Didn’t Chris do a let’s suck at Github together? :) I’d join that conversation – I’d love to have something in place that didn’t rely on subversion.
Hey guys….so from experience, I know about the learning curve and threshold that SASS may have for Windows users. A couple of times I wanted to start with SASS and once I saw Ruby and command line and whatnot, I gave up already. Not sure if that’s just me or a general PC user problem.
@Senff Honestly, having a Ruby dependency is why I shied away from SASS.
@Mottie : that’s the point of my article — there is no Ruby dependency for the user at all! With Compass.app, it’s amazingly simple.
(Well, under the hood it’s Ruby, but you won’t have to deal with it.)
I did look into LESS but it came with a few too many things where I was put off (“The easiest way to install LESS on the server, is via npm, the node package manager” is one of them! I don’t want to deal with NPMs. Ha!)
Anyways, I’ve chosen SASS as my weapon of choice for the time being, glad to see that Chris’ “SASS vs LESS” article favors it too.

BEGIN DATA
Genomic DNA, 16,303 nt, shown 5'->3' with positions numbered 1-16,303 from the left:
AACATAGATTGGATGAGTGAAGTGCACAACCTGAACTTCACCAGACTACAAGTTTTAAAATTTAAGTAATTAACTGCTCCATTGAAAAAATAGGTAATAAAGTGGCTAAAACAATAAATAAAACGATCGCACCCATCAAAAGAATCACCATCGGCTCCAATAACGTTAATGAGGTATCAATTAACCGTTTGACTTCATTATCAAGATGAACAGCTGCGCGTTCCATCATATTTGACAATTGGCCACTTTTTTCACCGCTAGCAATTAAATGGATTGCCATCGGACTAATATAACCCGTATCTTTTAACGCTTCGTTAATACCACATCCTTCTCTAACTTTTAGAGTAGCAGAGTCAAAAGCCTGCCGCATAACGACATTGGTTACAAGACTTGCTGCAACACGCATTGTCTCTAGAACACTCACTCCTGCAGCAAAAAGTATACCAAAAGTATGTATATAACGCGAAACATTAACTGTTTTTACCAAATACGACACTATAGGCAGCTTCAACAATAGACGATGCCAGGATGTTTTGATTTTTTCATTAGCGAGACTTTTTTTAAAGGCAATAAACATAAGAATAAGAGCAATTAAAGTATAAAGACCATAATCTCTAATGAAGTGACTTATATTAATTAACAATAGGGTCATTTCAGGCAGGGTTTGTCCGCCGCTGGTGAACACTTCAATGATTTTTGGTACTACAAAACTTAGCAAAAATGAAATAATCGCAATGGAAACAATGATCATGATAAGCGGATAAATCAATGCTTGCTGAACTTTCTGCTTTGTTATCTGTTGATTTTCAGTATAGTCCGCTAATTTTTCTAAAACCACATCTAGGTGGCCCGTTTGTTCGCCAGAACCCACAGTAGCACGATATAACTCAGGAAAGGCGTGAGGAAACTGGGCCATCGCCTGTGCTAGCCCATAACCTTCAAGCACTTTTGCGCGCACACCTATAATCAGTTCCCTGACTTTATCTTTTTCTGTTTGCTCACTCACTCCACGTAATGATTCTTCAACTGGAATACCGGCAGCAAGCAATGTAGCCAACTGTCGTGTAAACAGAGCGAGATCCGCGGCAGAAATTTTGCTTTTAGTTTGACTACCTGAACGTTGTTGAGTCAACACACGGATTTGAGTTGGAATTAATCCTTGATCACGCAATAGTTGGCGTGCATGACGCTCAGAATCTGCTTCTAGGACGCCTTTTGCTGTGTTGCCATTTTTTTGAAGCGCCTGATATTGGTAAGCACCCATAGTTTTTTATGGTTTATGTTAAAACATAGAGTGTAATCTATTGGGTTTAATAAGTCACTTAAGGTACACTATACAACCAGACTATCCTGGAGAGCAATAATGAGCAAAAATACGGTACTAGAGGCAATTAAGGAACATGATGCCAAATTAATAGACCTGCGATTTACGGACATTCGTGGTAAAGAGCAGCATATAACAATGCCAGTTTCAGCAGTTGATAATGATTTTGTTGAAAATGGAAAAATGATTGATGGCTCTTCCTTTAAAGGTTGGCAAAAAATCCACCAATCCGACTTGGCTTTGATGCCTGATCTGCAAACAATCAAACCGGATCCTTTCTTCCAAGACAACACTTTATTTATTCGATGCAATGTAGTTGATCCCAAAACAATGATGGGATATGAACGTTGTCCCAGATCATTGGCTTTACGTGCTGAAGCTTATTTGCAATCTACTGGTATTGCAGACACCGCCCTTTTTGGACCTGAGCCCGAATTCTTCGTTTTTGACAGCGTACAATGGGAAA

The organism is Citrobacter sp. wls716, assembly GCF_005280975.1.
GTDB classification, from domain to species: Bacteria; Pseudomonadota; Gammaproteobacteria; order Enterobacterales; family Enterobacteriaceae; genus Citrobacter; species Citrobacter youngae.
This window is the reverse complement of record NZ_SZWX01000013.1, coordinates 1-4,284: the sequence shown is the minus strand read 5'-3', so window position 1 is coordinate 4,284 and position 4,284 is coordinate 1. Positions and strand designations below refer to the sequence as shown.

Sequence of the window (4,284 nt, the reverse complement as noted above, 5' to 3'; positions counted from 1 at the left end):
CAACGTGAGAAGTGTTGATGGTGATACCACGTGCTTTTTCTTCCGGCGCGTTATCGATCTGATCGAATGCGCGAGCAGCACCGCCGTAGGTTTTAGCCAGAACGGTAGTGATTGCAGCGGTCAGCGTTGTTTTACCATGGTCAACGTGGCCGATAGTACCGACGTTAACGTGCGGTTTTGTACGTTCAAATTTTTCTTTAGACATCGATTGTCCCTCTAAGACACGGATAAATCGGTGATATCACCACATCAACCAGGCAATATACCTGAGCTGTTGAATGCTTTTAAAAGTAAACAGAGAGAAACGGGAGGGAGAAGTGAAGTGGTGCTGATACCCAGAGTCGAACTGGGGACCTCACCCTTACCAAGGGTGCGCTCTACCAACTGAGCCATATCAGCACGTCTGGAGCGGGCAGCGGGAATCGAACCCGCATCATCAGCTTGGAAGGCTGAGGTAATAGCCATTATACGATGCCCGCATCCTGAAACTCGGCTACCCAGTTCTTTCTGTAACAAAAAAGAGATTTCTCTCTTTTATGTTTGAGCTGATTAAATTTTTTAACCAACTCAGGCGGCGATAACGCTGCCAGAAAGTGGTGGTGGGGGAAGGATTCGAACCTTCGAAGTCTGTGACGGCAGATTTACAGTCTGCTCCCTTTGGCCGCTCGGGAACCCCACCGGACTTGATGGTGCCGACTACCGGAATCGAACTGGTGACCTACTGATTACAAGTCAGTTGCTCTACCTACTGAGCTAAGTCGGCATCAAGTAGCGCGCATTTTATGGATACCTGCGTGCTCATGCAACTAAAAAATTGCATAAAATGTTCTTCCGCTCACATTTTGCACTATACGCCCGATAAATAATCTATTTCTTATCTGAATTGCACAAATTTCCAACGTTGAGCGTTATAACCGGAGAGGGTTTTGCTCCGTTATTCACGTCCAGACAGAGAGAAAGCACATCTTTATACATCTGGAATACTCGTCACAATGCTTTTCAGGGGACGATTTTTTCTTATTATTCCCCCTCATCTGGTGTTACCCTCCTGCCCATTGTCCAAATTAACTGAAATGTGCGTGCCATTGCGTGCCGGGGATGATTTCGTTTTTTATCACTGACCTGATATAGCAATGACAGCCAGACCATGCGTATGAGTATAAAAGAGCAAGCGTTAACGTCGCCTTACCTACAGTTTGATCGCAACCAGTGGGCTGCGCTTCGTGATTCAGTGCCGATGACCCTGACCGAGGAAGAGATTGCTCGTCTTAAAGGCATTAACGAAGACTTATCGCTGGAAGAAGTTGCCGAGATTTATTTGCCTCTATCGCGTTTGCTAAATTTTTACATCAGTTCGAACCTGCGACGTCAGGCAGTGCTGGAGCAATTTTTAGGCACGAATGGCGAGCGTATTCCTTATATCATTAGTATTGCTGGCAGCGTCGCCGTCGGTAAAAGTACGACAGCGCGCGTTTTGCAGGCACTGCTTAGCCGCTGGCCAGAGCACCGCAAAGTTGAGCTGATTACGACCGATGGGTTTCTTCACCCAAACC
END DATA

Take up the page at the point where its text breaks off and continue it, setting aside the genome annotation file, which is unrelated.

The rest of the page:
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awesome, nice stuff everyone.
@Senff, thank you for your article, and I think it’s a good tutorial on getting up and running quickly! I don’t think Sass is that hard to get running on Windows with Ruby, though. You can use the Rails Installer. It will install everything you need, and to get Sass running you just have to run a few commands, and that’s all.
Just a follow up on my previous post: still using SCSS. It’s completely changed how I write CSS. I use generally use Compass through the Terminal (don’t use Codekit, stopped using LiveReload). We’ve even built it into our basic framework.